Although estimating substantive importance (in the form of reporting effect sizes) has recently received widespread endorsement, its use has not been subjected to the same degree of scrutiny as has statistical hypothesis testing. As such, many researchers do not seem to be aware that certain of the same criticisms launched against the latter can also be aimed at the former. Our purpose here is to highlight major concerns about effect sizes and their estimation. In so doing, we argue that effect size measures per se are not the hoped-for panaceas for interpreting empirical research findings. Further, we contend that if effect sizes were the only basis for interpreting statistical data, social-science research would not be in any better position than it would if statistical hypothesis testing were the only basis. We recommend that hypothesis testing and effect-size estimation be used in tandem to establish a reported outcome’s believability and magnitude, respectively, with hypothesis testing (or some other inferential statistical procedure) retained as a “gatekeeper” for determining whether or not effect sizes should be interpreted. Other methods for addressing statistical and substantive significance are advocated, particularly confidence intervals and independent replications.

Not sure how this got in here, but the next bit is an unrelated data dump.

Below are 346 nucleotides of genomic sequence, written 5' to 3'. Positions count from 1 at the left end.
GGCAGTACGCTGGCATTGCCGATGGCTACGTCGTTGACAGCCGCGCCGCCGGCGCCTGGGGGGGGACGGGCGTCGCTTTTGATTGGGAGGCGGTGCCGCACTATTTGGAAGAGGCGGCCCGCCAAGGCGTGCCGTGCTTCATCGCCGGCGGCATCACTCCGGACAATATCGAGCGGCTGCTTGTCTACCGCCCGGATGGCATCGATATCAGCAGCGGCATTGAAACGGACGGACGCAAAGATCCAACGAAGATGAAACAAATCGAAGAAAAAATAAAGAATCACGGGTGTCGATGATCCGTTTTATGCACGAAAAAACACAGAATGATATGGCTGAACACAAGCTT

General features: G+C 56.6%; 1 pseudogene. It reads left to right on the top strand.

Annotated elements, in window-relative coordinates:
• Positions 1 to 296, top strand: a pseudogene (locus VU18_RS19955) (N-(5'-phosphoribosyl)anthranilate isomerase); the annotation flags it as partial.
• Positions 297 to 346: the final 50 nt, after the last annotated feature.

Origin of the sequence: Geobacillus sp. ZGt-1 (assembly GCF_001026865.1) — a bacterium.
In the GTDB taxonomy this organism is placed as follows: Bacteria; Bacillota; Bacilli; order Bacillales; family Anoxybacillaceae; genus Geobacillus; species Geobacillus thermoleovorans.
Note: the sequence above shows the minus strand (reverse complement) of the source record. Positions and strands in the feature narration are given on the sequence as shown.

Onwuegbuzie, Anthony J. and Levin, Joel R.
"Without Supporting Statistical Evidence, Where Would Reported Measures of Substantive Importance Lead? To No Good Effect,"
Journal of Modern Applied Statistical Methods:
1, Article 12.
Available at: http://digitalcommons.wayne.edu/jmasm/vol2/iss1/12